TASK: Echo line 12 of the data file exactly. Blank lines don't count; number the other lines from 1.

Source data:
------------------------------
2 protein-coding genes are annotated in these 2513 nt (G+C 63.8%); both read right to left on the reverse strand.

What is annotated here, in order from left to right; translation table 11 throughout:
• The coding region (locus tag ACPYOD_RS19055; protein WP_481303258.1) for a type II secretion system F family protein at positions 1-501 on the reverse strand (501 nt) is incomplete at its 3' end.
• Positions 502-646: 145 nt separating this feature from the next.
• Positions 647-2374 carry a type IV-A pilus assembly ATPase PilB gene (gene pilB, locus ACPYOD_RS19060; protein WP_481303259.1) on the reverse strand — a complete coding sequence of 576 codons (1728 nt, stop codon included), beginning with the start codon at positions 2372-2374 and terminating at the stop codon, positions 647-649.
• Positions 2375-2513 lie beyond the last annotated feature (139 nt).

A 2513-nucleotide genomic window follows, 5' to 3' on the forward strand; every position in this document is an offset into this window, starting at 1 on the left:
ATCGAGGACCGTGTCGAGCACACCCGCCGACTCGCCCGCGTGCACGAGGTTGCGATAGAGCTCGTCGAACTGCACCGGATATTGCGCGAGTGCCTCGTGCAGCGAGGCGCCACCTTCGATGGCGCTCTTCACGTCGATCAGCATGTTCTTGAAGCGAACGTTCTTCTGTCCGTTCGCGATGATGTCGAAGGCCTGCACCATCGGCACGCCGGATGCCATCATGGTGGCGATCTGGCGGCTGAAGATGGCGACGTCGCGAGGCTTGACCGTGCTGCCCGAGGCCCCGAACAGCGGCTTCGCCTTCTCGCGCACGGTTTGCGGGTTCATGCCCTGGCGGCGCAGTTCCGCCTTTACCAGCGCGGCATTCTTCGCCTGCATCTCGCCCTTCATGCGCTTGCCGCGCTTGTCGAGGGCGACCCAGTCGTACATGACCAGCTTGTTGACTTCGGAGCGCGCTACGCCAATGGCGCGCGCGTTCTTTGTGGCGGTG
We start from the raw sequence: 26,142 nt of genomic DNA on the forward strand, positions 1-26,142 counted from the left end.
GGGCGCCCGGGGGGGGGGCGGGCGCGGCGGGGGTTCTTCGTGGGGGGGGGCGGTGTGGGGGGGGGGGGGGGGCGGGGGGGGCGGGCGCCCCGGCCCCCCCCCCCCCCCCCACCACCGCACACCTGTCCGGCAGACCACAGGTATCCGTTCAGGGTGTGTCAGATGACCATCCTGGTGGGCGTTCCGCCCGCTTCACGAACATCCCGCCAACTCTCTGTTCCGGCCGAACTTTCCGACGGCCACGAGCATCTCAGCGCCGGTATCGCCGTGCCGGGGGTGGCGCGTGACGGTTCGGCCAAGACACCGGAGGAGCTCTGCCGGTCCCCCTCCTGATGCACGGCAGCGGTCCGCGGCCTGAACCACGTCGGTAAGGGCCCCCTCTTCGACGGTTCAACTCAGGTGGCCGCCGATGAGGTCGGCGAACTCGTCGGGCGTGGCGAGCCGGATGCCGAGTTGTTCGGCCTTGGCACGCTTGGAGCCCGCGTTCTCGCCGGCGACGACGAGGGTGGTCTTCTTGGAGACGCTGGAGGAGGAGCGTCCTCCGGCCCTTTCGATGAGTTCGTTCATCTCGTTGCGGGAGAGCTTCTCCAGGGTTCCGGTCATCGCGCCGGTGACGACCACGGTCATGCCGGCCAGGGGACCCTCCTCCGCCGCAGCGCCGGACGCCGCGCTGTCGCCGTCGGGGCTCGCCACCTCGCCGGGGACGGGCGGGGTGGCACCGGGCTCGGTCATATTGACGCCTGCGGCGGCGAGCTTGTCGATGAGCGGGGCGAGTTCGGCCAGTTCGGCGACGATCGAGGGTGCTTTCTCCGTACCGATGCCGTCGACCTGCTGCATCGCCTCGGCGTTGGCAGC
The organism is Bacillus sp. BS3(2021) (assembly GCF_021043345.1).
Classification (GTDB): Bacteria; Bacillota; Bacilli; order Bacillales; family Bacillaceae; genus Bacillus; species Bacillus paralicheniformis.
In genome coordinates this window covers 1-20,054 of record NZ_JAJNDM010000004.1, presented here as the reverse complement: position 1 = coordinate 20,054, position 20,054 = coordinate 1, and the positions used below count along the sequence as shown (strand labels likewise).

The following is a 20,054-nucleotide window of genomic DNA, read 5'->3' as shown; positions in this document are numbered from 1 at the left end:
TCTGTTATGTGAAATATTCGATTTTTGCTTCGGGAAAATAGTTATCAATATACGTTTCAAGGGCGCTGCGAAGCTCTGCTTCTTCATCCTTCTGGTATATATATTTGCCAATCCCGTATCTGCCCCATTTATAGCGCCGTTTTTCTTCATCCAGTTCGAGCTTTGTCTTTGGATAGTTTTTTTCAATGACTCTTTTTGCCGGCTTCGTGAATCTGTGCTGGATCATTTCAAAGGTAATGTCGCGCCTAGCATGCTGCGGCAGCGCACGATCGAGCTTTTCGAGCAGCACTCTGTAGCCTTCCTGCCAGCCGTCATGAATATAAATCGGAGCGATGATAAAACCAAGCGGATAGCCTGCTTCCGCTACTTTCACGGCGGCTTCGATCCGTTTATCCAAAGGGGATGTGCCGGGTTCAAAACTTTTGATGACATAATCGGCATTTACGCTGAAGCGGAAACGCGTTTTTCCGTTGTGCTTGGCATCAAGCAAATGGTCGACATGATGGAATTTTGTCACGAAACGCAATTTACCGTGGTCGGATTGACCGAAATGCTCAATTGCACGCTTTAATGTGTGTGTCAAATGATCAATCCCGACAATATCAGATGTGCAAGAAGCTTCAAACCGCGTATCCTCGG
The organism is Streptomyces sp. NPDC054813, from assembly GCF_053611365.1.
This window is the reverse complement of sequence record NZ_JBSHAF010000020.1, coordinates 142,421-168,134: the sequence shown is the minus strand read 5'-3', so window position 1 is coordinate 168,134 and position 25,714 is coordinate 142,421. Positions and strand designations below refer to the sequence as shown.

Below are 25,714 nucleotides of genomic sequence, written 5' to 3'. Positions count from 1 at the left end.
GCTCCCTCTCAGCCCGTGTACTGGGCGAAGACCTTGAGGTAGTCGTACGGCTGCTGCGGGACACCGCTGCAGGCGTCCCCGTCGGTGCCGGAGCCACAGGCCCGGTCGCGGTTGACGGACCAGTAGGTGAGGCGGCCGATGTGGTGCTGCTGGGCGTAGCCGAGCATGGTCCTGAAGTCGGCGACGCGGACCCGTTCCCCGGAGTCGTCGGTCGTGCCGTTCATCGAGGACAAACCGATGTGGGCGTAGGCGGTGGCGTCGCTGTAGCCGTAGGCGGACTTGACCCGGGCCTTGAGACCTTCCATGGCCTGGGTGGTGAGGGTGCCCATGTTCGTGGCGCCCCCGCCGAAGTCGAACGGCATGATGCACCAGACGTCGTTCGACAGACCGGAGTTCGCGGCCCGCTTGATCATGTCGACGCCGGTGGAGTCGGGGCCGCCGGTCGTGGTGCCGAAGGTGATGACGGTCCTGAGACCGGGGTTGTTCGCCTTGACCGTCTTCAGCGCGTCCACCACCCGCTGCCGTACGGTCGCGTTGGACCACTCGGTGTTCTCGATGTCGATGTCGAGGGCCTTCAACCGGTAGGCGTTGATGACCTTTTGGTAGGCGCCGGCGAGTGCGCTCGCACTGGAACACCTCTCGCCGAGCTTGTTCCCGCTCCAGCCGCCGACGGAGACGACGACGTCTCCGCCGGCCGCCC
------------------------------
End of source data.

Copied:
Classification (GTDB): Bacteria; Bacillota; Bacilli; order Bacillales; family Bacillaceae; genus Bacillus; species Bacillus paralicheniformis.